Sunday, June 17, 2018

My most ever challenging project

For some reason this topic came up as a question in quite a few interviews. Though I remember "my most challenging project" rather well, I tend to leave it out from the discussions, due to several reasons (and as it sounds too fantastic).


It was just after Y2K (2000) era, when humans realized that the world wasn't going to destroy itself due to the limitations of the date problem in early computers...Our journey with Karma had just ended and I was hunting hight and low, when a fellow friend, who was the CEO of a major IT Project company, in Turkey (I am publishing this article with his kind permission). I had signed up to work on project basis, ranging from networking hardware to complex IT tender projects

Soon enough a "Mission Impossible" project landed on my desk. Turkish Directorate of Motorways -(TCK was and still is one of the major gov't tenderers in Turkey) had recently opened a tender for data connectivity project for the Istanbul's two Bosphorus Bridges datacentre's.(As there are toll booths on both bridges, the data used be collected to huge tapes then manually shipped to the hq datacenter, which of course meant a huge vulnerability).

At first glance in 2018, the project may seem quite simple, but in early 2000 era of Turkey, where fiber connectivity was only a myth. Most of the city’s internetworking backbone was built on dialups and copper cables which were connected over tens of pops.. Due to the extremely low quality cabling, excessive pop usage, speeds over 2 Mbps (async ofc!) was only a dream. Whilst the Telecom was still trying to hurdle with the leased copper lines, though it was available in selected locations, ISDN was part of the dream; even then 4-5 128kbit lines didn’t solve anything.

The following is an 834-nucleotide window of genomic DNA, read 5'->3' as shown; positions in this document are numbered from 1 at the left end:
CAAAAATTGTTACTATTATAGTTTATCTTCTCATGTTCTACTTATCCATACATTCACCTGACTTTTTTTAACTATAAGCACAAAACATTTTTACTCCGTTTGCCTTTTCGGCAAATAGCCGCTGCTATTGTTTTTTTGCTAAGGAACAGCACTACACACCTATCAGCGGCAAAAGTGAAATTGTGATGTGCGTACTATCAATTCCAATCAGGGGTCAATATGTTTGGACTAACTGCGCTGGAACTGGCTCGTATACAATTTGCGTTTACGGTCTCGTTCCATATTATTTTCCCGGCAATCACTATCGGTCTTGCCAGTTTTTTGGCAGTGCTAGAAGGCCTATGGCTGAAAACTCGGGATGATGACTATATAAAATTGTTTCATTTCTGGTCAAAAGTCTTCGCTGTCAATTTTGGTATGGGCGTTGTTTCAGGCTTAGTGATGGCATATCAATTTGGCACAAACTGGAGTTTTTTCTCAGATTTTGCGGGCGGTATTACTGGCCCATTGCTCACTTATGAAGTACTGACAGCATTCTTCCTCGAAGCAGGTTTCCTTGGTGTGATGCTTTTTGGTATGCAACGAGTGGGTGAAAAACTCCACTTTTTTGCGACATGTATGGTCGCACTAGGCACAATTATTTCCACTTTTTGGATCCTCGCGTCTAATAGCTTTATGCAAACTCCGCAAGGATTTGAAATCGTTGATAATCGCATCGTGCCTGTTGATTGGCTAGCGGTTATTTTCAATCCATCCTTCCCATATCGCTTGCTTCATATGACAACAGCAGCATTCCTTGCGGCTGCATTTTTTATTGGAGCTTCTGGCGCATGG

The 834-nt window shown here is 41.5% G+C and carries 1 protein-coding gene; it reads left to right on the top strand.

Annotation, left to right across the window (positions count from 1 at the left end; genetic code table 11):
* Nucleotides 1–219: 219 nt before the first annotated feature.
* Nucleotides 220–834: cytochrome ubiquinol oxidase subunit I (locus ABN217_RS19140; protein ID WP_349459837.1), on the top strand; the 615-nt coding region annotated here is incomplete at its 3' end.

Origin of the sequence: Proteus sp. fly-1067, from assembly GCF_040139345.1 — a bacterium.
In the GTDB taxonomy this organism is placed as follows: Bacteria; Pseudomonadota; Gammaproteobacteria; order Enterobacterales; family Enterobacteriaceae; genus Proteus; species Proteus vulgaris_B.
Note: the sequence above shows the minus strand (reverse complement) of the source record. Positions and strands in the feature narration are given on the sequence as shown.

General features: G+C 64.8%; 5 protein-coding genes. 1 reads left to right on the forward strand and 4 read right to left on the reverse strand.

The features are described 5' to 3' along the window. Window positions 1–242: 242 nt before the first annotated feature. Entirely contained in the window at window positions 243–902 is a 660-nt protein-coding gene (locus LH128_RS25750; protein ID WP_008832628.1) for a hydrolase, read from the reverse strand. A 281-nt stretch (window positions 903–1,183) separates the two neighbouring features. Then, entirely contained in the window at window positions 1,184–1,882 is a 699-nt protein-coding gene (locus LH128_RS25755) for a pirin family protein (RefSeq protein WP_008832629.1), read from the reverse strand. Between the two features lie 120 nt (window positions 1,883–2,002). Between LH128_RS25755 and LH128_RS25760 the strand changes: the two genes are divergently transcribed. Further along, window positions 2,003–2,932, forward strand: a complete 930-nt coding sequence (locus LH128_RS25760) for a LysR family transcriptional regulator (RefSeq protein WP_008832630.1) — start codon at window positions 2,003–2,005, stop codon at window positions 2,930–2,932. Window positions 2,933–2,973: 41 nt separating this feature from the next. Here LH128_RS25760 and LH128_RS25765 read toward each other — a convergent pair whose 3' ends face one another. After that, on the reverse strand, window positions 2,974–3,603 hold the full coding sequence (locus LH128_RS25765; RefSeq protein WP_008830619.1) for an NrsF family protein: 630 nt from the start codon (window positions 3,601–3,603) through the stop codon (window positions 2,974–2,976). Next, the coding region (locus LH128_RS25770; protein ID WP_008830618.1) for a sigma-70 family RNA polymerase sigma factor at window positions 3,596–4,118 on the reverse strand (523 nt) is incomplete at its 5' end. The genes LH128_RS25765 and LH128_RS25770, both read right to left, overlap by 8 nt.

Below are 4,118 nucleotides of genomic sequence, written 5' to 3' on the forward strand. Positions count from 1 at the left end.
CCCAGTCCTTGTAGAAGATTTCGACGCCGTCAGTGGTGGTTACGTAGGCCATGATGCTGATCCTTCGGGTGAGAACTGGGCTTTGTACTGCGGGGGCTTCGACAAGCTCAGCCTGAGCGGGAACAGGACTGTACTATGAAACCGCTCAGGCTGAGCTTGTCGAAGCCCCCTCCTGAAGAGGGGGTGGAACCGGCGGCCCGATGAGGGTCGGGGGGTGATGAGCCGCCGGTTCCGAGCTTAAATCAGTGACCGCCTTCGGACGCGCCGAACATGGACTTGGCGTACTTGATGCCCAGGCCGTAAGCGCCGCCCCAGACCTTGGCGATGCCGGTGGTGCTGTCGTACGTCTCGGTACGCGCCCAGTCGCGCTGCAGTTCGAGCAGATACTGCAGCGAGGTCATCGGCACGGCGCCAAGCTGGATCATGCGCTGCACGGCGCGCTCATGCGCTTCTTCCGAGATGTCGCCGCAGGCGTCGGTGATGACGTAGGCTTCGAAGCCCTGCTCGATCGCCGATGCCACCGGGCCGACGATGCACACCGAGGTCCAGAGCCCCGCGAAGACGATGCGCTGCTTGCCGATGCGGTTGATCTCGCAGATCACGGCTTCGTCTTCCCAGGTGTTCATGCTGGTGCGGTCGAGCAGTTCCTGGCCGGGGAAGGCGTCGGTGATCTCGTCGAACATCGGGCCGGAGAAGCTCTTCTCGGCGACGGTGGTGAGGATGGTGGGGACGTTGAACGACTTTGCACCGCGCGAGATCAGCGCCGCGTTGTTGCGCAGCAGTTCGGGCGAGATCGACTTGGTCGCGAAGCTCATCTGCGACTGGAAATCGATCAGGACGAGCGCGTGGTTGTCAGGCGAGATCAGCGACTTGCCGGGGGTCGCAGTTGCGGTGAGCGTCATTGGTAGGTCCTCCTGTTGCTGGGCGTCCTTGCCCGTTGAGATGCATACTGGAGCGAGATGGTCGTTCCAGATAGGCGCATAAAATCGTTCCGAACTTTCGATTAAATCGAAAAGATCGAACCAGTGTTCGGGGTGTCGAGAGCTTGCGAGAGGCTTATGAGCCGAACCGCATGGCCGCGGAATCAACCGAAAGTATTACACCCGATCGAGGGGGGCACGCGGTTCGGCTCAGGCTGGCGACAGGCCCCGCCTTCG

So the TCK had a huge bottleneck as trying to link both bridges’ datacenters into one, generally meant for the offering companies to use at least 2x 2 Mbit copper Leased lines over approx. 20 pop locations. Of course this means huge hardware as the day had it’s limitations. Estimated value for the project was around $ 2m.


Of course, first alternative that came to my mind was to lay a 5 km of fiber cable under the Bosphorus Sea. Though it seemed reasonable, it still was risky as Istanbul is known for it’s unsolicited constructions, yes, even underwater and as the govt’s offices were so disconnected from each other, they usually wouldn’t even bother letting the other party know that they are going to dig in their turf, until they damage something :)) ; plus, Bosphorus Sea itself isn’t a soft cookie. It’s known for its strong currents, which generally meant extra shielded fiber wires needed to be used with a lot of slack. When we added the costs it came close to $ 2m, which didn’t really leave much profit for us.

Wireless? What wireless? We are talking about year 2002. How can you get a secure wireless singal over 5 km and achieve 2Mbit data connectivity ?